Psa. 23:0 ¶ A psalm of David.
Psa. 23:1 ¶ The LORD is my shepherd, I shall not be in want.
Psa. 23:2 He makes me lie down in green pastures, he leads me beside quiet waters,
Psa. 23:3 he restores my soul. He guides me in paths of righteousness for his name’s sake.
Psa. 23:4 Even though I walk through the valley of the shadow of death, I will fear no evil, for you are with me; your rod and your staff, they comfort me.
Psa. 23:5 You prepare a table before me in the presence of my enemies. You anoint my head with oil; my cup overflows.
Psa. 23:6 Surely goodness and love will follow me all the days of my life, and I will dwell in the house of the LORD forever.
The threefold testimony, I shall lack nothing (1), I will fear no evil (4) and I will dwell (6) encapsulates the psalm, dividing it into three parts: the sheep and the Shepherd (1-3), the traveler and the Companion (4) and the guest and the Host (5, 6), respectively teaching the providence of God, appointing life’s experiences, his protection over life’s pathway, and his provision now and always.
It is not the inexperienced shepherd poet because the writer of the song experienced the valley of death and had enemies. It is the voice of God’s Spirit in the experienced King, David.
1. The Shepherd and The sheep (vv. 1-3)
A. The Lord’s is my shepherd (v. 1)
· Sheep are completely dependent on the shepherd for provision, guidance, and protection.
· The N.T calls Jesus the good shepherd (John 10:11), the great Shepherd (1 Pet. 5:4).
· The verse does not focus on the sheep or himself but the great shepherd, the Lord.
· The great shepherd, Jesus, came to the world to find the lost flock, sinners. That’s why, we celebrate Christmas. Christ chose to become our shepherd.
· Can you say, “The Lord is my Shepherd”?
· If not, the gospel has not yet fulfilled its mission in your heart and life.
· The warrant is not in yourself, but in your Savior; not, “I am one of Christ’s flock,” but, “He is my Shepherd.”
· If you can say this, then you may fearlessly cast all your care on him, and finish the verse, “I shall not want.”
B. When we allow God, our shepherd, to guide us, we have contentment (V. 1b, 2,3)
· The Lord chooses the path for us.
· As the Lord is the good shepherd, he knows what he is doing and where he is leading us. He never makes a mistake.
· Rom 8:28 – He is doing the best for us.
· He chooses the path of righteousness or character development than our comfort.
· When we choose to sin and go our own way, however, we cannot blame God for the environment we create for ourselves.
· Our shepherd knows the green meadows and peaceful streams that will restore us.
· We will reach these places only by following him obediently.
· Rebelling against the shepherd’s leading is actually rebelling against our own best interests.
2. The traveler and the companion (v. 4)
· In contrast with the joyous experiences of the sheep (1-3), the pilgrim pathway traverses harsher terrain.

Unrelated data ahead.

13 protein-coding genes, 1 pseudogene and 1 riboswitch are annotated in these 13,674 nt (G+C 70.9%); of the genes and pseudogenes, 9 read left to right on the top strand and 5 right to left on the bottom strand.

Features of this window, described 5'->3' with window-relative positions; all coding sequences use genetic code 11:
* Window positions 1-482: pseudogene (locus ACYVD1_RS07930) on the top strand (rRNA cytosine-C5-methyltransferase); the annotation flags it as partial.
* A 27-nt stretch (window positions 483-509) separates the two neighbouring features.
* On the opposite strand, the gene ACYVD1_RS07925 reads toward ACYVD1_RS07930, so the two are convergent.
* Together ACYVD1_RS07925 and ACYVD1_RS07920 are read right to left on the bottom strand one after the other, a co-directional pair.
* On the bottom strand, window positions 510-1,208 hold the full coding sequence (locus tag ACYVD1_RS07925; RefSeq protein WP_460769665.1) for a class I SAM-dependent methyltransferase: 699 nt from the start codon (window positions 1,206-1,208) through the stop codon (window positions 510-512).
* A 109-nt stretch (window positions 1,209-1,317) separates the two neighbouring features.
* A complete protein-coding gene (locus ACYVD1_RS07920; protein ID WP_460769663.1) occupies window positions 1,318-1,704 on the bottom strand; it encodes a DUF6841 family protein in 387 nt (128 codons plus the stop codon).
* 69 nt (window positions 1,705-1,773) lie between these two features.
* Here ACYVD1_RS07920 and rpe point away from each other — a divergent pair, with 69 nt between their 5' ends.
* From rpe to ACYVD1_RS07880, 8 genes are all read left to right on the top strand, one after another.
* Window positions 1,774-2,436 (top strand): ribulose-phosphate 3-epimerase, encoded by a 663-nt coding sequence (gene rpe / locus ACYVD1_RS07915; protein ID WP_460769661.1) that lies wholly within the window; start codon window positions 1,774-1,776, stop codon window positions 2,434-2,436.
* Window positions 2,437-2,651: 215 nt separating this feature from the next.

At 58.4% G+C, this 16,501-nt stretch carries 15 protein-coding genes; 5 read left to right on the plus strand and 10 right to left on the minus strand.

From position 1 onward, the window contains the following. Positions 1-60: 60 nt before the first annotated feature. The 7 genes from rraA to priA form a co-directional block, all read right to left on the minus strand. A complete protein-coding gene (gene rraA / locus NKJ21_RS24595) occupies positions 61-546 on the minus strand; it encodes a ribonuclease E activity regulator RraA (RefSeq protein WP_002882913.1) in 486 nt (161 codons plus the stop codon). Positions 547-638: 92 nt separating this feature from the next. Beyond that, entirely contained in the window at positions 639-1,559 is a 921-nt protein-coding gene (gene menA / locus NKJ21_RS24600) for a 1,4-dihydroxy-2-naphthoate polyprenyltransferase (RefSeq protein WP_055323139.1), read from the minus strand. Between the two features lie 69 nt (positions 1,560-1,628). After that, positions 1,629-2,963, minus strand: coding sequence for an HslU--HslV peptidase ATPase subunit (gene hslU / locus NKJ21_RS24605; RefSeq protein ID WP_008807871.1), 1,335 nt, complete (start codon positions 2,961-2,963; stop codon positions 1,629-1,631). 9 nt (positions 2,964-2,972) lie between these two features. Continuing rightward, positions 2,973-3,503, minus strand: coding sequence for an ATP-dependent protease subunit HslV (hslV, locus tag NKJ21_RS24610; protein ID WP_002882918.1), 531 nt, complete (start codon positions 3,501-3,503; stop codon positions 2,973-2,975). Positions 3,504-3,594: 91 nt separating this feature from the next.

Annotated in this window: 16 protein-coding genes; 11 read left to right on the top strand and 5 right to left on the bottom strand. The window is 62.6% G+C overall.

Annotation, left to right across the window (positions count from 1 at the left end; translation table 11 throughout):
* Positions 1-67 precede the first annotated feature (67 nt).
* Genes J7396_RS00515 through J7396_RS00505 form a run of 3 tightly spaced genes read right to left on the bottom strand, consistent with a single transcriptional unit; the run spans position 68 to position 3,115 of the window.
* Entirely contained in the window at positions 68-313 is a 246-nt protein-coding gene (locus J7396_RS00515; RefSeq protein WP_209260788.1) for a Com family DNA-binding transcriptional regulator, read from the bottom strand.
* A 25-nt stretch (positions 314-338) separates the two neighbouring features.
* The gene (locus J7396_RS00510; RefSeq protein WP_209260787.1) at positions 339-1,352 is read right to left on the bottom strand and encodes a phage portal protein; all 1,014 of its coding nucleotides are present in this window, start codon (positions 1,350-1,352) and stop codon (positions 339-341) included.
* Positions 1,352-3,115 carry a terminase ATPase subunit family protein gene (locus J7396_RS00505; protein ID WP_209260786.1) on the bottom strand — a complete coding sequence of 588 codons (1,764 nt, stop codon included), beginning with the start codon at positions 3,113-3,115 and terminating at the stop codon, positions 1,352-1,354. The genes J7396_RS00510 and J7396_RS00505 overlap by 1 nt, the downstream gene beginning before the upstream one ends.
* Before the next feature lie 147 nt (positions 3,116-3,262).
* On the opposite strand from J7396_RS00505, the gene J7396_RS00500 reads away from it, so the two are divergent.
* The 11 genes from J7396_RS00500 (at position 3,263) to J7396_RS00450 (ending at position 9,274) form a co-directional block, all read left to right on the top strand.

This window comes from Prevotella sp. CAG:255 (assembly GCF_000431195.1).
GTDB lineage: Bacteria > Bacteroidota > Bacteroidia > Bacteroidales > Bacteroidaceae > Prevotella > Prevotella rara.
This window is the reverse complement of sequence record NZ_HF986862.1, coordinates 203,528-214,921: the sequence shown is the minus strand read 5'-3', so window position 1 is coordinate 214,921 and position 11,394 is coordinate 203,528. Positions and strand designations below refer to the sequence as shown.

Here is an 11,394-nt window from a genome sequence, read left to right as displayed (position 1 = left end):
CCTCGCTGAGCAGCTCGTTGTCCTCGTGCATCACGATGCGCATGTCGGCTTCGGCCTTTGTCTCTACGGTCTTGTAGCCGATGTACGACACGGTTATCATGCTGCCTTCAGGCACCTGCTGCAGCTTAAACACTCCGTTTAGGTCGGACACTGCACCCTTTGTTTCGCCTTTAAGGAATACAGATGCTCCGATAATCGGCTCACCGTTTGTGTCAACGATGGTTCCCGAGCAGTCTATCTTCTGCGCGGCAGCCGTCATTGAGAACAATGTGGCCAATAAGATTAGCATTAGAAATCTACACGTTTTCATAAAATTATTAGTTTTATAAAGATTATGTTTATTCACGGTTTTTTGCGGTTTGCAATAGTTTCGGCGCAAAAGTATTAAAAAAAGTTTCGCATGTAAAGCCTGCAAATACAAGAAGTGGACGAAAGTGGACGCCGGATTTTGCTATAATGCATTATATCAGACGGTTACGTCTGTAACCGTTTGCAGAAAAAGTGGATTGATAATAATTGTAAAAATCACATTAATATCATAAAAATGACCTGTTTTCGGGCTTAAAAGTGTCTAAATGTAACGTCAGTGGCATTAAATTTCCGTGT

· Although we are believers, we are not exempted from suffering.
o Jesus was suffering at the garden of Gethsemane.
o Paul was requesting God to take away thorn from his flesh but God says that “my grace is sufficient for you.”
· Shadow of death is really ‘deepest darkness’ which includes, of course, the darkness of death.
· But in these experiences the he of vs 1-3 becomes the you, significant of closer personal touch, and the leader (2) comes alongside (with me).
· The darker the shadow, the closer the Lord! And he brings every strength, rod and staff. The duplication denotes completeness. Rod (taltum) (Lv. 27:32) possibly signifies protection; staff (kinghrol), possibly, support (Ex. 21:19).
· When John Wesley lay dying, many of his friend came to visit him. Strong Christians as they were, they were anxious to encourage him with the promises of God. At one point, however, Wesley raise himself in the bed and with special energy side to them: “Yes, tall these promises are true. But best of all, God is with us. The Great shepherd, Jesus is with us always.
3. The guest and the Host (vv. 5, 6)
· In ancient Near Eastern culture, at a feat, it was customary to anoint a person with fragrant oil.
· The anointed head speaks of the Lord’s welcome; the overflowing cup his lavish provision.
· But this goodness and love will continue as long as life lasts (lit. ‘to length of days’) and beyond there lies the house of the Lord forever.
· God’s goodness and love always welcome you as you are.
· Dwell is a traditional adjustment of the Hebrew text and may be correct, but lit. ‘I will return to the house’, i.e. when earth’s paths (2, 3), valleys and threats (5) are over, there comes the real return home.
1. The Lord is our good shepherd who gave his life for us.
a. He always leads us the best place for us.
b. Let us obey and follow him.
2. Sometimes, the path that the Lord leads us full of harsher terrain. Don’t be afraid. If he allows you to go there, he is always with you. He never leaves you alone.
3. Even if we make a mistake, he always welcome us with his love and grace. Thus, his goodness and love will follow us all the days of our lives. Moreover, when the earth’s paths, valleys and threats are over, there is home that we will go.
December 30, 2017
Dr. Za Hlei Thang teih inn ih ka simmi a si.
J.A. Motyer, New Bible Commentary
New Living Translation Study Bible
Pulpit Bible Commentary